Date: 17th November 2019 at 6:55am
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12 games gone, 17th place, three points clear of the relegation zone. If the season ended now, we would all take that. The goal this season has always been survival and at present, we are just above the waterline.

Ordinarily, a 17th place finish would signal some kind of failure or malaise, but in our current state, is anyone truly surprised by our apparent struggles on the pitch? Of course, we all want and expect to win every game – we’re Aston Villa! We want to be competing, not just making up the numbers.

But having secured promotion by the skin of our teeth, and against a summer backdrop of replacing almost the entire squad, baby steps have been needed and incremental progress is vital – boom-or-bust is not where we want to be.

With our Championship squad based on loans in key positions and factoring in the short-term fixes such as Mile Jedinak and Glenn Whelan, there was always going to be a reckoning.

Even the most optimistic Villan cannot seriously have thought promotion was on the cards when Dean Smith arrived, even less so when we were in 14th place with a dozen or so games remaining. Smith would likely have expected much of the summer rebuild to take place in the context of another season in the Championship.

The Wembley success brought a fresh pressure on the club and coaching staff, having to recruit and integrate a significant number of players and putting them under much more forensic scrutiny in the glare of the Premier League than might have been experienced in the second tier.

For the most part, the new signings have performed well, bedding in and competing in a League far stronger than when we were last here. Apart from Tom Heaton (and arguably Matt Targett), all have made a significant step up from where they were playing previously – France, Belgium, Turkey – and none have disgraced themselves.

Heaton, Freddie Guilbert, Bjorn Engels and Marvelous Nakamba have all stood out, while Targett, Trezeguet and Douglas Luiz have shown in patches what their ability and what they may contribute longer term. And although I personally think he has been written off far too early, only Wesley has yet to convince among the new arrivals.

The established core of the side – Jack Grealish, John McGinn and Tyrone Mings (albeit a ‘new’ signing as well) – have performed well and the absence of Grealish over the past few matches has put our season so far into sharp focus.

We clearly miss the skipper when he not playing, with no one else able to take games by the scruff of the neck and create the kind of time and space for others that Jack does. Even the Duracell Bunny (otherwise known as Super John McGinn) has looked lethargic and out of sorts without his midfield partner-in-crime on the pitch.

Simply put, Villa need to find ways to win without their talisman. On that note, a major concern which hasn’t really been discussed is Grealish’s injury record. When he gets injured, he tends to stay injured – we’re usually talking a multi-week lay-off, if not longer.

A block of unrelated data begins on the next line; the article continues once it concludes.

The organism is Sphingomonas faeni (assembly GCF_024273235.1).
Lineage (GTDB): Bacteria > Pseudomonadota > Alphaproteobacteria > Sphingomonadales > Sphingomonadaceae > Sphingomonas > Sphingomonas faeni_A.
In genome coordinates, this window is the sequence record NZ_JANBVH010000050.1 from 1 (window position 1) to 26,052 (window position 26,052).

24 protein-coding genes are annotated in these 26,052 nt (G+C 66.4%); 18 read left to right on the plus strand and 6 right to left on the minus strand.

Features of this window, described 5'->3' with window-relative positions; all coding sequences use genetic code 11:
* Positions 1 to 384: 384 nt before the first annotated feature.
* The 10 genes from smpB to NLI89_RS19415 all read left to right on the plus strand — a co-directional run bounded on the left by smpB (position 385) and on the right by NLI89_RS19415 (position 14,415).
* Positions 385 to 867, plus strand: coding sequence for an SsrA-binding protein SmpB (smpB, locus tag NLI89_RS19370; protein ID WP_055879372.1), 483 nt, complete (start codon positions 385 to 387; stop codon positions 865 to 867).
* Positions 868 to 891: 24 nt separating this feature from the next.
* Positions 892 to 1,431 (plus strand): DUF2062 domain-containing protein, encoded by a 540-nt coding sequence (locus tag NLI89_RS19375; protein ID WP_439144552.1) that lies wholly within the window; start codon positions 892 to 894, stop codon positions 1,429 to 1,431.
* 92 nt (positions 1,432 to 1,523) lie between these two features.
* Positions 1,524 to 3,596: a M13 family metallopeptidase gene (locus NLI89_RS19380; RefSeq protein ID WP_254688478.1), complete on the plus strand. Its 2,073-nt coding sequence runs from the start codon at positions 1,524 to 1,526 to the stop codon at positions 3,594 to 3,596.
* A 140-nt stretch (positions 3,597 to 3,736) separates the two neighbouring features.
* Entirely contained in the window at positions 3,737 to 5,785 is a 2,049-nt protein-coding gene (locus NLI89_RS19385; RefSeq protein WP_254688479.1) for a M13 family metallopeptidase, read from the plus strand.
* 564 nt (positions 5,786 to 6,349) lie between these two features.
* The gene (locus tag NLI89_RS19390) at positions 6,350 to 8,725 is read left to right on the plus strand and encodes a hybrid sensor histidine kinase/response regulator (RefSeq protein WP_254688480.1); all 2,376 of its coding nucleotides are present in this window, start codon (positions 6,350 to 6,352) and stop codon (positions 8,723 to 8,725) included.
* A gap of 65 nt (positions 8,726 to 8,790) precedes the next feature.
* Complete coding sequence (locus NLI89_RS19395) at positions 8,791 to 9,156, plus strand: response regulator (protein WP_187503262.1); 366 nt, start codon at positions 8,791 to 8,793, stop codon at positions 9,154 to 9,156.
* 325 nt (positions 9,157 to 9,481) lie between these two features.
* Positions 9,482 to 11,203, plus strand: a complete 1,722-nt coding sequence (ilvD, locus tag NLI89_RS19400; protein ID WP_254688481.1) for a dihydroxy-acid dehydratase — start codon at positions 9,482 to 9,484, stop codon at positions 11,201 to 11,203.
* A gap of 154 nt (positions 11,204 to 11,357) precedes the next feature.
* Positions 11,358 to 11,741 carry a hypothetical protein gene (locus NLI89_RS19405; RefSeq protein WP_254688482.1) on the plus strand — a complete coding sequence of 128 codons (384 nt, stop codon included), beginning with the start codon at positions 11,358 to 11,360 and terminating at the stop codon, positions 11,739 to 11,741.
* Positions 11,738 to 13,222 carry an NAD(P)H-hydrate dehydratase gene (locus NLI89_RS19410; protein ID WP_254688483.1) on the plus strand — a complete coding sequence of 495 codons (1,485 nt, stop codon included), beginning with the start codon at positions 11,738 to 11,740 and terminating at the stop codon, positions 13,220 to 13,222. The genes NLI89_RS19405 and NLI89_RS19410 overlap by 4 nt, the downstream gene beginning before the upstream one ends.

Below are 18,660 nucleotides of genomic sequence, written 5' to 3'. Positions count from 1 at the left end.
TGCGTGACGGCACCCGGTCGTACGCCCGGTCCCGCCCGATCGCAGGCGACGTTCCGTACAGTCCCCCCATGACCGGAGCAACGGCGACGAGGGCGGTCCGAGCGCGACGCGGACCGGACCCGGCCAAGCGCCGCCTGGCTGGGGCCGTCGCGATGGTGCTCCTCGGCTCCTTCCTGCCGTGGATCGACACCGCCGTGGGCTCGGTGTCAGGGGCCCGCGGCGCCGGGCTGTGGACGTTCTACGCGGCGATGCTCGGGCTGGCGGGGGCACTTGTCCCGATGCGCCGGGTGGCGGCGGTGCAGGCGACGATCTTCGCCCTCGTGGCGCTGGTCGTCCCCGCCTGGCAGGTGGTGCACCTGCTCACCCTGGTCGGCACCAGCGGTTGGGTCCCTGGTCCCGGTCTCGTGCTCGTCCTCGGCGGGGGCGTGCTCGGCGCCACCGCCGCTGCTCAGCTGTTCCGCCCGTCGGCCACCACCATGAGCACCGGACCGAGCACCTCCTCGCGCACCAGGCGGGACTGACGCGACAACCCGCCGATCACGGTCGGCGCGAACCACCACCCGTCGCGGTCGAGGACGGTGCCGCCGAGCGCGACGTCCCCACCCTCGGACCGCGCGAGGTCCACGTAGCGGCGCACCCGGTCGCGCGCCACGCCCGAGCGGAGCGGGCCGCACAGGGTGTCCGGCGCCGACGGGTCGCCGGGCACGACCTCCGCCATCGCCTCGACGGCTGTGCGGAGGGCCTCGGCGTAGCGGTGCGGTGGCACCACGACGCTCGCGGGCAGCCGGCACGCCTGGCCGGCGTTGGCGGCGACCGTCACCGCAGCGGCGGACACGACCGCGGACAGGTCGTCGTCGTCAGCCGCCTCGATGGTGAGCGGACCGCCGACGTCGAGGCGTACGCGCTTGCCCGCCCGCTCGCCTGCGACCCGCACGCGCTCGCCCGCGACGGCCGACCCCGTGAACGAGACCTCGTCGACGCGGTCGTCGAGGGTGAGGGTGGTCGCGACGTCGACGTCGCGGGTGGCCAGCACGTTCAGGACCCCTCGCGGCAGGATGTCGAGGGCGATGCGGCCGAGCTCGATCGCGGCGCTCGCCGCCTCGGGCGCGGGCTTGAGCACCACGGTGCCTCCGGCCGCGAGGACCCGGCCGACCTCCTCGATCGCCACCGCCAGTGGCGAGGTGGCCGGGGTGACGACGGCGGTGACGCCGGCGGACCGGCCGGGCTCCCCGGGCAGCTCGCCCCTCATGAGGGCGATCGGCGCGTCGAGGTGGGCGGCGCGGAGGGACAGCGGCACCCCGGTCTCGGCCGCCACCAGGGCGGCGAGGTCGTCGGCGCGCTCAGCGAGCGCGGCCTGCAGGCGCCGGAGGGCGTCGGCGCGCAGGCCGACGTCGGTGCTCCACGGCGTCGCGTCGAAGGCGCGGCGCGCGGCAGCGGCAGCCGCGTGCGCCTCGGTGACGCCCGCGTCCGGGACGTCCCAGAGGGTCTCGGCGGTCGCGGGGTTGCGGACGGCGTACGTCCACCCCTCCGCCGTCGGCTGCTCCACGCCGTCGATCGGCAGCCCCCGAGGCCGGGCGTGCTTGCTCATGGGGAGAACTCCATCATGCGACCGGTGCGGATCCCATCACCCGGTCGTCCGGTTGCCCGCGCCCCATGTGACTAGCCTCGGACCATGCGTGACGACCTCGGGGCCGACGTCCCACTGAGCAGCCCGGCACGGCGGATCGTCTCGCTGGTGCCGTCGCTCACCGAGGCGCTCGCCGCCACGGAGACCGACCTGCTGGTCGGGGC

Of course, when you’re kicked around as much as Jack, injuries are part-and-parcel, but he does seem more fragile than most, which has to be a worry in the long term. I really hope we don’t have another Gary Shaw on our hands.

When we arrived back in the Premier League, Dean Smith proclaimed that we were here to win it. We would be ambitious, play on the front foot and take on teams – no shutting up shop, damage limitation or simply making up the numbers.

An admirable position to be sure, but on a number of occasions so far, discretion may have been the better part of valour and a more conservative approach taken – the heart-breaking defeat to Liverpool as case in point.

Leading 1-0 with little time remaining, Smith elected to replace Wesley with Jonathan Kodjia, when perhaps the introduction of Henri Lansbury, or even Ezri Konsa, may have been a more appropriate change, as the European champions threw the kitchen sink.

That kind of game management needs addressing if we are to avoid gut-wrenching finales like that. In fairness to Dean Smith, on this occasion (and against Arsenal) the defence reverted to their old habit of dropping deeper and deeper and inviting the other team on to us and teams at this level will not need asking twice.

Make no mistake, this is still a newly moulded and inexperienced team, trying to compete in difficult, highly pressured circumstances. They have played well in almost every game so far (apart from Wolves and Crystal Palace) and have been unfortunate with VAR calls and non-calls at key moments. Injuries ripping out the spine (Heaton, Engels, Grealish) against Wolves did not help our cause either.

But the players and Smith need to learn fast – we are a third of the way through the season – and it’s not going to get any easier as other teams pick up points and the table takes shape, in terms of the relegation battle and challenging for Europe.

Europe seems light years away for the time being, and the first goal is to survive. I have no doubt reinforcements will be on the radar for January, but I don’t think wholesale changes are required. This group has shown enough for me that we will be ok but losing is just as much a habit as winning and we can’t afford to get into a rut as the winter, injuries and suspensions begin to bite.

‘Plucky losers’ is not an epithet with which we want to be saddled, nor could I bear it if we actually did end up “doing a Fulham.” The next couple of months, through December and January, will be pivotal as always and I’m backing Dean and the boys to come through fighting.

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